Blog | Wednesday, October 26, 2016

Beware how the affect heuristic filters your view of data


The Mr. Spock in us would like to see data as hard, fixed, and totally interpretable. The Dr. McCoy in us understands that data do not have those properties.

Nietzsche once wrote, “There are no facts, only interpretations.” In fact we always interpret “facts” in light of our biases. Our filters come from our preconceived opinions. If we like something, we give great value to “data” that support that belief, while we de-emphasize the negative findings. Vice versa works also.

When you watch the debate, if you like Hilary Clinton, you will cheer her pronouncements and believe them true. If you like Donald Trump, you will dislike her statements.

Few viewers will look at the debate dispassionately. And thus those who claim fact checking are, in fact, not really unbiased either. They develop data that supports their preconceived notions.

We see this in medical debates: screening for prostate cancer, age to screen for breast cancer, whether or not to empirically treat some adolescent/young adult sore throats, the value of palliative care in cancer patients, etc.

A student recently reported a conversation he had with a program director. He asked her if her family medicine residents were exposed to direct primary care practices. She proceeded to scold him and anyone who would even consider such a practice.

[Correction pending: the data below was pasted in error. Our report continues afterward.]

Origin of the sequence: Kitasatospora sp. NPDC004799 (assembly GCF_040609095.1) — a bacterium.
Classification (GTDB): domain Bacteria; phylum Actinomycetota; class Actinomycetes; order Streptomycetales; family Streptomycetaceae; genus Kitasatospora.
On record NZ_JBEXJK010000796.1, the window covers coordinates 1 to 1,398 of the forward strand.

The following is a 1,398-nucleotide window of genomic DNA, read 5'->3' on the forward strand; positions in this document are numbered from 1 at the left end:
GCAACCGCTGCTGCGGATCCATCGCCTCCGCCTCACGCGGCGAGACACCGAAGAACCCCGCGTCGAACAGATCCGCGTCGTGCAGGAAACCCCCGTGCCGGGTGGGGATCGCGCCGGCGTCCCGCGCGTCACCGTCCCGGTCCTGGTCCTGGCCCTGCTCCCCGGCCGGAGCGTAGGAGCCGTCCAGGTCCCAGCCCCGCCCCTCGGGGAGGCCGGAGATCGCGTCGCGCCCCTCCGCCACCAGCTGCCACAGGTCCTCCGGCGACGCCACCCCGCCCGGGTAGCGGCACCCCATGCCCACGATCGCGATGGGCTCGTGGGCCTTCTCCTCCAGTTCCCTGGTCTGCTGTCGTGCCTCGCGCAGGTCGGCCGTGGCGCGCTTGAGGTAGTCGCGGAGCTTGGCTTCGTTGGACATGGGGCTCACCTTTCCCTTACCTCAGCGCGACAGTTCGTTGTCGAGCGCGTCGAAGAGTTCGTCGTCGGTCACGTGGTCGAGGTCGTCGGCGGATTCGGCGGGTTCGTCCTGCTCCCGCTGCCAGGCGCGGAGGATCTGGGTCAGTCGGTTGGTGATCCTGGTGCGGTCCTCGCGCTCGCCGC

In our society we too often disregard Steven Covey's admonition, “Seek first to understand, then to be understood.” We will not see or hear this recommendation modeled in a debate, We rarely see this recommendation followed in medical debates. This recommendation requires civility, and that attribute has become much too rare.

db is the nickname for Robert M. Centor, MD, FACP. db stands both for Dr. Bob and da boss. He is an academic general internist at the University of Alabama School of Medicine, and is the Regional Associate Dean for the Huntsville Regional Medical Campus of UASOM. He still makes inpatient rounds over 100 days each year. This post originally appeared at his blog, db's Medical Rants.